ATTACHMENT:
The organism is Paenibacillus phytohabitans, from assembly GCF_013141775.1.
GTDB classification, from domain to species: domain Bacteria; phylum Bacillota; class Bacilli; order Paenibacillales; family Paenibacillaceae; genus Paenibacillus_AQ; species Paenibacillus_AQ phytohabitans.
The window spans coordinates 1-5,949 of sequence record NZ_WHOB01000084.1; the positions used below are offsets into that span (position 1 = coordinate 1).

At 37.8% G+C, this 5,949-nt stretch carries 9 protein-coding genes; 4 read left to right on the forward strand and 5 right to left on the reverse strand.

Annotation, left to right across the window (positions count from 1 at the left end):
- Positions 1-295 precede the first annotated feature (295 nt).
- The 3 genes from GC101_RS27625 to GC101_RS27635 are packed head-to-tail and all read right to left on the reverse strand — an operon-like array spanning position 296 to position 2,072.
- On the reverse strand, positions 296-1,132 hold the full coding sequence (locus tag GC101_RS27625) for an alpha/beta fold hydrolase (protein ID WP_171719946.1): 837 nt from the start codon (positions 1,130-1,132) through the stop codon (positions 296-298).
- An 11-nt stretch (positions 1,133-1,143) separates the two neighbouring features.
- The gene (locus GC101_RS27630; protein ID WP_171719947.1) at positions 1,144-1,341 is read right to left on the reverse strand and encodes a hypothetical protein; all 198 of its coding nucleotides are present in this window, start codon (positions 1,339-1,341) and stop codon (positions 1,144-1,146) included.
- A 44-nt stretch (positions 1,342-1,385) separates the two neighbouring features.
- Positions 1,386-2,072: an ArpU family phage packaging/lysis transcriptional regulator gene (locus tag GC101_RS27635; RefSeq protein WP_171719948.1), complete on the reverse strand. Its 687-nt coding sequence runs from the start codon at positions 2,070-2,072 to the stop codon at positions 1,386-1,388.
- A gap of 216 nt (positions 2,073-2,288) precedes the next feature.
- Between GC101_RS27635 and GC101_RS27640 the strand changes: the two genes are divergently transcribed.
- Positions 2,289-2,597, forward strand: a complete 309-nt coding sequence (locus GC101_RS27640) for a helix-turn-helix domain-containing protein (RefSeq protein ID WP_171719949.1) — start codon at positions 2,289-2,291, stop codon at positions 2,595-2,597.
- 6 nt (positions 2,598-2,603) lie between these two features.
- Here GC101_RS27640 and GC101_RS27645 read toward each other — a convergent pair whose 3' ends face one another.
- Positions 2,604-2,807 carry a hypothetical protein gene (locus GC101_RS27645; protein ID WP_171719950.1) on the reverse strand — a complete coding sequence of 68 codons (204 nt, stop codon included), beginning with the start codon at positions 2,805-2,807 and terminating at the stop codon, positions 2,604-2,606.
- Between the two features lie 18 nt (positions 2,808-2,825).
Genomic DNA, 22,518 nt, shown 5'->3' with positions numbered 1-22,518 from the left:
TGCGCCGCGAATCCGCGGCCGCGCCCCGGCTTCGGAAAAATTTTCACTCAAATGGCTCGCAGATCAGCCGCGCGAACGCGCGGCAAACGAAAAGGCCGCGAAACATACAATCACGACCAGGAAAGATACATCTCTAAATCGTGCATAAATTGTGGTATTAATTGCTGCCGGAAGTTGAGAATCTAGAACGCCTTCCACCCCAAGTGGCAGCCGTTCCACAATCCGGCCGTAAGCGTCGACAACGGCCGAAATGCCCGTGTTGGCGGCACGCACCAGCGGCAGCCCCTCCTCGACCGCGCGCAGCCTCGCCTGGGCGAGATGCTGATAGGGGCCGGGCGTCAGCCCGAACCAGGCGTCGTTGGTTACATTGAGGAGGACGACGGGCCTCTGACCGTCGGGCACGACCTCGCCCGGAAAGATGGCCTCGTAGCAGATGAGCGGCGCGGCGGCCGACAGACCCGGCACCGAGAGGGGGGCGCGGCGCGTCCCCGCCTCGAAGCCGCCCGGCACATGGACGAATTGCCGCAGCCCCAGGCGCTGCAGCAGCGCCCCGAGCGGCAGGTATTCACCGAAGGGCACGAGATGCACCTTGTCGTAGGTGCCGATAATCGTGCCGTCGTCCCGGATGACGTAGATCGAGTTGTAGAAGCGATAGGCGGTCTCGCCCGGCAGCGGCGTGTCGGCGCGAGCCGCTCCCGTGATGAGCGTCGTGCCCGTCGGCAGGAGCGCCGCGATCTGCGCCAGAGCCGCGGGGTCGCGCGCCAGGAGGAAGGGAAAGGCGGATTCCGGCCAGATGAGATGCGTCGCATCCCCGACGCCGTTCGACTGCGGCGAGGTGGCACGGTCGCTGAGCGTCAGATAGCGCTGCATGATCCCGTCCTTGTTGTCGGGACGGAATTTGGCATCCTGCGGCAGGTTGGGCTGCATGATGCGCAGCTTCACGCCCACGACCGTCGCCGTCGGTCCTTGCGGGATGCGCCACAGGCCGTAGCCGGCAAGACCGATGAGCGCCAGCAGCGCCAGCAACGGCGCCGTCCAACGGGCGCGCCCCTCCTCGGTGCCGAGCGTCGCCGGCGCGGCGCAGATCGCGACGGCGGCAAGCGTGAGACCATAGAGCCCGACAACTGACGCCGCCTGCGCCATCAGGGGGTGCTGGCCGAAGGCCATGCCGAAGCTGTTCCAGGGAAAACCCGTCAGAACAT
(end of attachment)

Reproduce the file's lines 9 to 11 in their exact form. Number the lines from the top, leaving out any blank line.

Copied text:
- An 11-nt stretch (positions 1,133-1,143) separates the two neighbouring features.
- The gene (locus GC101_RS27630; protein ID WP_171719947.1) at positions 1,144-1,341 is read right to left on the reverse strand and encodes a hypothetical protein; all 198 of its coding nucleotides are present in this window, start codon (positions 1,339-1,341) and stop codon (positions 1,144-1,146) included.
- A 44-nt stretch (positions 1,342-1,385) separates the two neighbouring features.